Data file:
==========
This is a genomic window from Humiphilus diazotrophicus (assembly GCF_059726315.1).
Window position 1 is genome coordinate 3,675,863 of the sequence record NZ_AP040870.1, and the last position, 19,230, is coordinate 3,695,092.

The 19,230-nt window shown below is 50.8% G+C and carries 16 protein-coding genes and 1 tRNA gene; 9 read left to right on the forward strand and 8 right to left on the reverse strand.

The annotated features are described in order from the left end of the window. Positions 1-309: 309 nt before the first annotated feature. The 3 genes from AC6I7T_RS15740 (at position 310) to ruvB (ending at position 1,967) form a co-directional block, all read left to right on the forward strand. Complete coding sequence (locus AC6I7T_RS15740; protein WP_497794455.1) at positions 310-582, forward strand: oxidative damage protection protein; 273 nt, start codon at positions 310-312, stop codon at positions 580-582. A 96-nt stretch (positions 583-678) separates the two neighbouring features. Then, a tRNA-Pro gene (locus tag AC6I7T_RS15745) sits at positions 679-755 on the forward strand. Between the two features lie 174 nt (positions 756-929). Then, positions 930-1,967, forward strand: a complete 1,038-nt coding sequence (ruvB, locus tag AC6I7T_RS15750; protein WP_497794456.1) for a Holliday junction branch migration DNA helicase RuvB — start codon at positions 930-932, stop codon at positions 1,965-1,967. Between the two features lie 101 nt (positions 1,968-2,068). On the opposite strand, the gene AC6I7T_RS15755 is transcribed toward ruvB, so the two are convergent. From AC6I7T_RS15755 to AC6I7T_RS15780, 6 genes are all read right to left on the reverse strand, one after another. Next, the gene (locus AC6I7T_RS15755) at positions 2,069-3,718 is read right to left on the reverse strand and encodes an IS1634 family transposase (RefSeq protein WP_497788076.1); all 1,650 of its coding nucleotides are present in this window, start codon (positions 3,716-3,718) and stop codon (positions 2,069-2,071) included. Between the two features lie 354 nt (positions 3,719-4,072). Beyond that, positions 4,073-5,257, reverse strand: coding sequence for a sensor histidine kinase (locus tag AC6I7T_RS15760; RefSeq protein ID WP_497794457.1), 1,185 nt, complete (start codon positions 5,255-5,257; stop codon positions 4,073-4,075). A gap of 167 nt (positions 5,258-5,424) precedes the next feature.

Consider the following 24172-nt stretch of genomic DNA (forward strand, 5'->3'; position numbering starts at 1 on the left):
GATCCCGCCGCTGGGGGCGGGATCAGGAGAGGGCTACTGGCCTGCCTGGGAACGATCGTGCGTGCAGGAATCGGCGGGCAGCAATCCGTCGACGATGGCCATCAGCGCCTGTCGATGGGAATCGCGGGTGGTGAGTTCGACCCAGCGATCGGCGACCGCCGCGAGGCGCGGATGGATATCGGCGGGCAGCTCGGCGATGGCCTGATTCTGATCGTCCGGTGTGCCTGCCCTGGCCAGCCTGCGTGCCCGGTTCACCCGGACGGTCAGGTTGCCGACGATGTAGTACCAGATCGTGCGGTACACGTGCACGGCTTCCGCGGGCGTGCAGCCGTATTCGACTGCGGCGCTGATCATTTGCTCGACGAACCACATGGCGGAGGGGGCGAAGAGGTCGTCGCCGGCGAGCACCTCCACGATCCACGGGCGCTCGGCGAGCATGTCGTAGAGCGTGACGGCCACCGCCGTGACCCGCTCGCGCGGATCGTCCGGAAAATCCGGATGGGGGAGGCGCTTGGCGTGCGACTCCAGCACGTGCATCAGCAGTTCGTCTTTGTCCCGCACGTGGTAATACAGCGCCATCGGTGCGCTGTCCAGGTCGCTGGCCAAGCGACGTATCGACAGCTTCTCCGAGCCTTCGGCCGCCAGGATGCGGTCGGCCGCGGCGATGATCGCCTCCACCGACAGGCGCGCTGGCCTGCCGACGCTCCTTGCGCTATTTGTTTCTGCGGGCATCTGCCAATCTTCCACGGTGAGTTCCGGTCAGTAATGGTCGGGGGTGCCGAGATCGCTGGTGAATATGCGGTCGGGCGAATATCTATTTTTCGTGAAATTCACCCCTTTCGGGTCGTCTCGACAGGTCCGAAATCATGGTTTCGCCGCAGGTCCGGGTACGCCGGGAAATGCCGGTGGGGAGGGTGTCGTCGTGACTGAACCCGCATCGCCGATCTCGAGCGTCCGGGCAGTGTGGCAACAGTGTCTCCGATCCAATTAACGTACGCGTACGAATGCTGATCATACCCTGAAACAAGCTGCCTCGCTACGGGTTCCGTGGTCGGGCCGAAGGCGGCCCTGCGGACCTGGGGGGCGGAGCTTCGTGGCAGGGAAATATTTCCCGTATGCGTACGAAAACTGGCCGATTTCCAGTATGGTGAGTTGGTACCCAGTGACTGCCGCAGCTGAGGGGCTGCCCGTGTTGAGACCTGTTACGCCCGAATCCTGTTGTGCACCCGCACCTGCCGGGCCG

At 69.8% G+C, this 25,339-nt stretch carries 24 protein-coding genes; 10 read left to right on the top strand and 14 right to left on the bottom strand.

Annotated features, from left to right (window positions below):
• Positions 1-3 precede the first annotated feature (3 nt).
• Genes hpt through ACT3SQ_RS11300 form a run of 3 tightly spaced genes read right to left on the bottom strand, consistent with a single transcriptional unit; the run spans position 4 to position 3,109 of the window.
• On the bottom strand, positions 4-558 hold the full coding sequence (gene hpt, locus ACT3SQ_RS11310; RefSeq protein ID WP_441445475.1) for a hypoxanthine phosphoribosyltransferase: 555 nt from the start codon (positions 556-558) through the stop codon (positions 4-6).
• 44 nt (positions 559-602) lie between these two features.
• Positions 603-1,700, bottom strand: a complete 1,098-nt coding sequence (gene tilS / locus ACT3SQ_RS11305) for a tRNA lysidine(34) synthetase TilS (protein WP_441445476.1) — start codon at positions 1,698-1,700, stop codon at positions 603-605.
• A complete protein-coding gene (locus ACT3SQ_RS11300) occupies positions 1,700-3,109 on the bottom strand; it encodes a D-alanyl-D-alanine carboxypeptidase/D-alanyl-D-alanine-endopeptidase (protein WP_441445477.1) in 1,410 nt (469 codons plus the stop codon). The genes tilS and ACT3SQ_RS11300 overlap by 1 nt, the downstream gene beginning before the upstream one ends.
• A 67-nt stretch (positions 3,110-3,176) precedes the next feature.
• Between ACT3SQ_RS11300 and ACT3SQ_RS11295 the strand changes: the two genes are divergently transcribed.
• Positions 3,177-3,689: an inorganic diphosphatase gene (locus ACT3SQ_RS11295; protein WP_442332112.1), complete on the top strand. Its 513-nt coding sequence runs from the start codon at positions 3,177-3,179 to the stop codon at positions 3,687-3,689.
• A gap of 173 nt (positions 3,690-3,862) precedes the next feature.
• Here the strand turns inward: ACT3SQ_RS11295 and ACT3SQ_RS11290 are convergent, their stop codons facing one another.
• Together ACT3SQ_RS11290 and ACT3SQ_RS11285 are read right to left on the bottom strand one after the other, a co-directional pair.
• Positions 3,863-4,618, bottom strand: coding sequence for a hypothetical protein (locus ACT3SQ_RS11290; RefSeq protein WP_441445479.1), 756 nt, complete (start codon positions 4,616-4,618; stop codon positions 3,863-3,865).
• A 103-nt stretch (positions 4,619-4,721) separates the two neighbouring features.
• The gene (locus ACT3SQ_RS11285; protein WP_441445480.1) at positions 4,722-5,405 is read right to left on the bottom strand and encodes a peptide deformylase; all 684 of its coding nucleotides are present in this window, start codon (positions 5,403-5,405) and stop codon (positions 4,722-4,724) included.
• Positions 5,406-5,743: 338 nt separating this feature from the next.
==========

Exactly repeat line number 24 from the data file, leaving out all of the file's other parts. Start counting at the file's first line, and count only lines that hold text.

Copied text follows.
• Positions 5,406-5,743: 338 nt separating this feature from the next.